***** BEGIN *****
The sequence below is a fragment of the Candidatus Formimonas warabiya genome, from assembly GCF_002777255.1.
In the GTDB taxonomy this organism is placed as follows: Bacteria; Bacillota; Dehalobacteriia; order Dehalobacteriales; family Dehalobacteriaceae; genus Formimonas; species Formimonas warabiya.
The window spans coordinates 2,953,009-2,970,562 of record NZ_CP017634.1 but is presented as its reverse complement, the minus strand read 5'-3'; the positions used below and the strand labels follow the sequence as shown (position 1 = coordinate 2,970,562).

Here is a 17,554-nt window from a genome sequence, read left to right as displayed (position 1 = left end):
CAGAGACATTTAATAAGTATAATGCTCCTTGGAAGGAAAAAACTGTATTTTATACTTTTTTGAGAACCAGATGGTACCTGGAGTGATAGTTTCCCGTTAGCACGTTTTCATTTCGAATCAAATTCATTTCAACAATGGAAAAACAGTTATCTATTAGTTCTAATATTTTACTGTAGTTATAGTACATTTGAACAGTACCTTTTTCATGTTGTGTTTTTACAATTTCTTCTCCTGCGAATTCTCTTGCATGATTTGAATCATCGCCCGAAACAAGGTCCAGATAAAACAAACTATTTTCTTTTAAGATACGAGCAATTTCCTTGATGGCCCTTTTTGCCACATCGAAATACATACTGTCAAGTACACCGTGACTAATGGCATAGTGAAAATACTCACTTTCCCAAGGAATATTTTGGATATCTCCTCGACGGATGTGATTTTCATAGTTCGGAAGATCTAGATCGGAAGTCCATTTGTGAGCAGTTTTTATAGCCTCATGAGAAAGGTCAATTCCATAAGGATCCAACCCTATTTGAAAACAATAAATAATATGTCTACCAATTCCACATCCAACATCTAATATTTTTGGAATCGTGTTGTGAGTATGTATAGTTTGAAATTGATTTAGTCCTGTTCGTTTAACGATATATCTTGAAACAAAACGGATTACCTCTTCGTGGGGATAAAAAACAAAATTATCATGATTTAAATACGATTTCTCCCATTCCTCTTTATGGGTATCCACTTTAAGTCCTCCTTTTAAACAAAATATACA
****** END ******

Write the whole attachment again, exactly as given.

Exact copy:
The sequence below is a fragment of the Candidatus Formimonas warabiya genome, from assembly GCF_002777255.1.
In the GTDB taxonomy this organism is placed as follows: Bacteria; Bacillota; Dehalobacteriia; order Dehalobacteriales; family Dehalobacteriaceae; genus Formimonas; species Formimonas warabiya.
The window spans coordinates 2,953,009-2,970,562 of record NZ_CP017634.1 but is presented as its reverse complement, the minus strand read 5'-3'; the positions used below and the strand labels follow the sequence as shown (position 1 = coordinate 2,970,562).

Here is a 17,554-nt window from a genome sequence, read left to right as displayed (position 1 = left end):
CAGAGACATTTAATAAGTATAATGCTCCTTGGAAGGAAAAAACTGTATTTTATACTTTTTTGAGAACCAGATGGTACCTGGAGTGATAGTTTCCCGTTAGCACGTTTTCATTTCGAATCAAATTCATTTCAACAATGGAAAAACAGTTATCTATTAGTTCTAATATTTTACTGTAGTTATAGTACATTTGAACAGTACCTTTTTCATGTTGTGTTTTTACAATTTCTTCTCCTGCGAATTCTCTTGCATGATTTGAATCATCGCCCGAAACAAGGTCCAGATAAAACAAACTATTTTCTTTTAAGATACGAGCAATTTCCTTGATGGCCCTTTTTGCCACATCGAAATACATACTGTCAAGTACACCGTGACTAATGGCATAGTGAAAATACTCACTTTCCCAAGGAATATTTTGGATATCTCCTCGACGGATGTGATTTTCATAGTTCGGAAGATCTAGATCGGAAGTCCATTTGTGAGCAGTTTTTATAGCCTCATGAGAAAGGTCAATTCCATAAGGATCCAACCCTATTTGAAAACAATAAATAATATGTCTACCAATTCCACATCCAACATCTAATATTTTTGGAATCGTGTTGTGAGTATGTATAGTTTGAAATTGATTTAGTCCTGTTCGTTTAACGATATATCTTGAAACAAAACGGATTACCTCTTCGTGGGGATAAAAAACAAAATTATCATGATTTAAATACGATTTCTCCCATTCCTCTTTATGGGTATCCACTTTAAGTCCTCCTTTTAAACAAAATATACA